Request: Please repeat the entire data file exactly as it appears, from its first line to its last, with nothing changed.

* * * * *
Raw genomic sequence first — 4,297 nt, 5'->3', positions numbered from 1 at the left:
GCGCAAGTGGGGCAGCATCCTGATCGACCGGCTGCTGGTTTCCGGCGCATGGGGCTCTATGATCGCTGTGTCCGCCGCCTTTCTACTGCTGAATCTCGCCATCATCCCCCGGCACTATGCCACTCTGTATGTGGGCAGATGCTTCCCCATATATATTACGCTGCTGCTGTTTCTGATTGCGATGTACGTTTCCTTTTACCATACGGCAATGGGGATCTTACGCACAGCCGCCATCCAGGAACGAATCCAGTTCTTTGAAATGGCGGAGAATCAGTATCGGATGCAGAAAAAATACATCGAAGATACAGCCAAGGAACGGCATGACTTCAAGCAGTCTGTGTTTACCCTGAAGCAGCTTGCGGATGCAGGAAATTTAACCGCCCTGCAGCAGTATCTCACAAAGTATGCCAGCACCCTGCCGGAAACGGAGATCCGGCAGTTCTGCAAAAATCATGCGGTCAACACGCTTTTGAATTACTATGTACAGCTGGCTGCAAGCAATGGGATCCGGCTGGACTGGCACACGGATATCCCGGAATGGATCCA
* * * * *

Raw genomic sequence first — 4,297 nt, 5'->3', positions numbered from 1 at the left:
GCGCAAGTGGGGCAGCATCCTGATCGACCGGCTGCTGGTTTCCGGCGCATGGGGCTCTATGATCGCTGTGTCCGCCGCCTTTCTACTGCTGAATCTCGCCATCATCCCCCGGCACTATGCCACTCTGTATGTGGGCAGATGCTTCCCCATATATATTACGCTGCTGCTGTTTCTGATTGCGATGTACGTTTCCTTTTACCATACGGCAATGGGGATCTTACGCACAGCCGCCATCCAGGAACGAATCCAGTTCTTTGAAATGGCGGAGAATCAGTATCGGATGCAGAAAAAATACATCGAAGATACAGCCAAGGAACGGCATGACTTCAAGCAGTCTGTGTTTACCCTGAAGCAGCTTGCGGATGCAGGAAATTTAACCGCCCTGCAGCAGTATCTCACAAAGTATGCCAGCACCCTGCCGGAAACGGAGATCCGGCAGTTCTGCAAAAATCATGCGGTCAACACGCTTTTGAATTACTATGTACAGCTGGCTGCAAGCAATGGGATCCGGCTGGACTGGCACACGGATATCCCGGAATGGATCCA